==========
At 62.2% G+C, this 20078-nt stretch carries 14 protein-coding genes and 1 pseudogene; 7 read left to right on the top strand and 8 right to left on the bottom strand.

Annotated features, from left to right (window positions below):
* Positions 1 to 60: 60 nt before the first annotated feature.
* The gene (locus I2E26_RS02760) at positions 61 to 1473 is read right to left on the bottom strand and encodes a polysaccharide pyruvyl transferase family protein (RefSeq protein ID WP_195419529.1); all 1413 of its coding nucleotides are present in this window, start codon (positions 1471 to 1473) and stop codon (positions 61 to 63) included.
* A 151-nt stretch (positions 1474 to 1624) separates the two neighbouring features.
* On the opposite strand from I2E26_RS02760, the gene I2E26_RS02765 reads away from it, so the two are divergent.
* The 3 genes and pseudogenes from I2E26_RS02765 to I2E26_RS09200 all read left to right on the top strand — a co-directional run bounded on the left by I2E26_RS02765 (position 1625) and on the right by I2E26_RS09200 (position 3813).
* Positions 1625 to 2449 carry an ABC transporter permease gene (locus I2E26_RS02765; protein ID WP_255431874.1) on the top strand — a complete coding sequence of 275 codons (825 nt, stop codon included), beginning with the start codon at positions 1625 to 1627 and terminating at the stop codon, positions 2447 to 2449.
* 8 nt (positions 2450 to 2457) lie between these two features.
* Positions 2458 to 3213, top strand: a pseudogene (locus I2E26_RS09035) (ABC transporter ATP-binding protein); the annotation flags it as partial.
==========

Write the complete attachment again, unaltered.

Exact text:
At 62.2% G+C, this 20078-nt stretch carries 14 protein-coding genes and 1 pseudogene; 7 read left to right on the top strand and 8 right to left on the bottom strand.

Annotated features, from left to right (window positions below):
* Positions 1 to 60: 60 nt before the first annotated feature.
* The gene (locus I2E26_RS02760) at positions 61 to 1473 is read right to left on the bottom strand and encodes a polysaccharide pyruvyl transferase family protein (RefSeq protein ID WP_195419529.1); all 1413 of its coding nucleotides are present in this window, start codon (positions 1471 to 1473) and stop codon (positions 61 to 63) included.
* A 151-nt stretch (positions 1474 to 1624) separates the two neighbouring features.
* On the opposite strand from I2E26_RS02760, the gene I2E26_RS02765 reads away from it, so the two are divergent.
* The 3 genes and pseudogenes from I2E26_RS02765 to I2E26_RS09200 all read left to right on the top strand — a co-directional run bounded on the left by I2E26_RS02765 (position 1625) and on the right by I2E26_RS09200 (position 3813).
* Positions 1625 to 2449 carry an ABC transporter permease gene (locus I2E26_RS02765; protein ID WP_255431874.1) on the top strand — a complete coding sequence of 275 codons (825 nt, stop codon included), beginning with the start codon at positions 1625 to 1627 and terminating at the stop codon, positions 2447 to 2449.
* 8 nt (positions 2450 to 2457) lie between these two features.
* Positions 2458 to 3213, top strand: a pseudogene (locus I2E26_RS09035) (ABC transporter ATP-binding protein); the annotation flags it as partial.